Wednesday, October 15, 2014

Family Reunion Activity Ideas


When the subject of planning a family reunion comes up among family members many find it hard to agree on the location or activities. Does this dilemma often delay the planning process? Don't be dismayed. When the well runs dry of good ideas for your next family reunion here are a few suggestions that will get your planning off and running straight to the finish line.

1. Choose a Theme
2. Choose Theme Related Activities
3. Choose the Ideal Location
4. Create your Itinerary and Luncheon/Dinner Program
5. Event Planning Software

Choose a Family Reunion Theme

The first step in planning the event is choosing a theme. Your theme will help you determine activities, location and the items in your Itinerary and dinner program. There are a number of themes common to annual family gatherings. Themes are often centered on the family name, homestead and heritage. Other themes may be closely tied to the activities of the event such as the following:


Traditional Themed Gathering
Genealogy Homestead Tour
Family Fest
Family Reunion Cruise
Living Legends Ball

Theme Based Event Planners

Some event planning applications feature theme based planning. Each theme comes with a pre-written itinerary, dinner program and activities we well as logos and even t-shirt and invitations designs.


Choose Family Reunion Theme Related Activities

Now that your theme is established you can better consider activities that would be appropriate for this special occasion. Typical activities may include a visit to the old homestead, luncheon program on the premises, family history recital, story time, presentation of family quilt or other heirloom, honoring of family elders. Some of these activities may be incorporated in a dinner program.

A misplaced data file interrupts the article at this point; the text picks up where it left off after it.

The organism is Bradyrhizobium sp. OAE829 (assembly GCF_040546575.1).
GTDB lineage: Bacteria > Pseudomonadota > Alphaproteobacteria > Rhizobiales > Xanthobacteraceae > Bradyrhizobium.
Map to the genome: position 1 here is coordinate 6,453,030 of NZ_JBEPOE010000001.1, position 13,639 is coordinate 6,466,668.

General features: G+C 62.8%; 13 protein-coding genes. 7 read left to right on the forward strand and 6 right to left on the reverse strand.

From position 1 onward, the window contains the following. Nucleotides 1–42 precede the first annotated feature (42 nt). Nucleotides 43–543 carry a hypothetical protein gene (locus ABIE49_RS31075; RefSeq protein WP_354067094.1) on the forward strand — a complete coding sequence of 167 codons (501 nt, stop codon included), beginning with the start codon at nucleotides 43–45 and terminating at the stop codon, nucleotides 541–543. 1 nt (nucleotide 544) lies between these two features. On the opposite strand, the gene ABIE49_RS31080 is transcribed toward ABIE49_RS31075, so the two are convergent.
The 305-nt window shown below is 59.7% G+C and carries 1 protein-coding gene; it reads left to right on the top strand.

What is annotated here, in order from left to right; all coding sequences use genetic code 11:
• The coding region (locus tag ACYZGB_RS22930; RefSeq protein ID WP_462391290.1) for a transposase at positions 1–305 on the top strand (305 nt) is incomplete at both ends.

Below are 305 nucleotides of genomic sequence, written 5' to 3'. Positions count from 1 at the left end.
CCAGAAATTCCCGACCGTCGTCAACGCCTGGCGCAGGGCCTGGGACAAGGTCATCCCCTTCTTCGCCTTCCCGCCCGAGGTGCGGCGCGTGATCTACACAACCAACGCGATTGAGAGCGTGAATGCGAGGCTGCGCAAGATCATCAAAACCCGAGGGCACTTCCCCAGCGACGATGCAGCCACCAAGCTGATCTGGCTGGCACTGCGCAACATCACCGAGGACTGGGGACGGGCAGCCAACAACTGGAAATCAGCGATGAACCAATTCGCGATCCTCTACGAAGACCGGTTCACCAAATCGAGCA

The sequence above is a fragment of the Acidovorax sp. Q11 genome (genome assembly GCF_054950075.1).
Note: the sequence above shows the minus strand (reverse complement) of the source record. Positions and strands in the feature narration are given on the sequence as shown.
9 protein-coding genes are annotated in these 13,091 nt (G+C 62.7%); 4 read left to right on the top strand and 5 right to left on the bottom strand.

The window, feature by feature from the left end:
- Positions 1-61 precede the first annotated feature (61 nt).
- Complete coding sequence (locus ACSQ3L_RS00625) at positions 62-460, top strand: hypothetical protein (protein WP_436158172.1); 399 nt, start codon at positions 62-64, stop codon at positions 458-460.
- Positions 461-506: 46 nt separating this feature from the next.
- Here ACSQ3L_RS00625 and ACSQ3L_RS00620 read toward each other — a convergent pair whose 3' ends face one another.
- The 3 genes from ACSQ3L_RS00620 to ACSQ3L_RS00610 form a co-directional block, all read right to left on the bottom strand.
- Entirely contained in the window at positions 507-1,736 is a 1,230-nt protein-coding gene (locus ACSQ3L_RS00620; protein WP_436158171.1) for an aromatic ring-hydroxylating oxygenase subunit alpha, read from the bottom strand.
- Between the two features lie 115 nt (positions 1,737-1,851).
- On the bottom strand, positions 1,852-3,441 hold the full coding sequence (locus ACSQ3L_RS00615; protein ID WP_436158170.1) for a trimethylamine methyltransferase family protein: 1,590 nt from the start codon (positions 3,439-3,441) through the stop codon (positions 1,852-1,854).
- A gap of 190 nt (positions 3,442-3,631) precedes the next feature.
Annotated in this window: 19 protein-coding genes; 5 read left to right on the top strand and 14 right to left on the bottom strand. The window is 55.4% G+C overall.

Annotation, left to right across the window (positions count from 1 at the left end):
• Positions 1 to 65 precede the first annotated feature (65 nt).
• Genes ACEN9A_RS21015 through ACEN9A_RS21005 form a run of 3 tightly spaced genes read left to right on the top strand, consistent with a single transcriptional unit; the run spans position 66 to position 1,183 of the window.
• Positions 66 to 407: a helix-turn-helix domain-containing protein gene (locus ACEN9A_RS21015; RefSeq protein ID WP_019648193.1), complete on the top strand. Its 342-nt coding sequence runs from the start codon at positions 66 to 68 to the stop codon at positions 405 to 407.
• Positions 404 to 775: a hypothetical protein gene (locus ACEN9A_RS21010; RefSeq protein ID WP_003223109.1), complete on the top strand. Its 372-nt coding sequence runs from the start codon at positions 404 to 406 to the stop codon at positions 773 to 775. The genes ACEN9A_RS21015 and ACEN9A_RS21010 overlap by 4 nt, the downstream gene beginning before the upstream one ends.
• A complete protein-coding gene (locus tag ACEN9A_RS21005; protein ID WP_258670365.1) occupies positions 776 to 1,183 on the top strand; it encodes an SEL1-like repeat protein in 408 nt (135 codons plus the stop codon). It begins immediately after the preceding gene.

Choose The Ideal location

Having established the theme and an outline of activities, choosing an ideal location should be much easier. The locations considered should allow for the enjoyment of most if not all activities listed.

Create Your Itinerary

Once the location is selected it is time to start putting together an itinerary of event. Create a simple list of activities and include the day and time each activity is scheduled.

Event Planning Apps

As said earlier, reunion planning software applications make theme selection and associated activities a whole lot easier. When looking for such as app choose one that provides a theme selector. Theme selectors guide you through the initial planning process by providing theme related activities, pre-written itinerary and luncheon/dinner programs. Other important features would include a timeline planner and attendee roster. Even better, select reunion planning apps that include a supplies and services list with a budget calculation feature. Event planning web apps like Fimark's Family Reunion Planner Social web app feature all the above and more.

So if you're struggling to come up with some fresh and creative ideas for your next reunion, start by selecting a family reunion theme and associated activities. That said, a reliable theme based reunion event planning application may be all that's needed to jump start your next fun filled family reunion event.

Need Help Planning Your Family Reunion?
Click the Fimark's Family Reunion Planner Social web app link found below this article.

Tuesday, October 7, 2014

Making Your Family History Documentary Movie

Having done my Family History Research I've accumulated quite a bit of data including video, photos, audio interviews, stories about the old days and music reminiscent of each era. And now it's time to bring it all together in presentation format.

Of the many ideas I've used to record family history one of the most enjoyable is family history documenting in photos and video. That said, I will make a documentary movie of my family history.
This lunch break project just keeps getting better.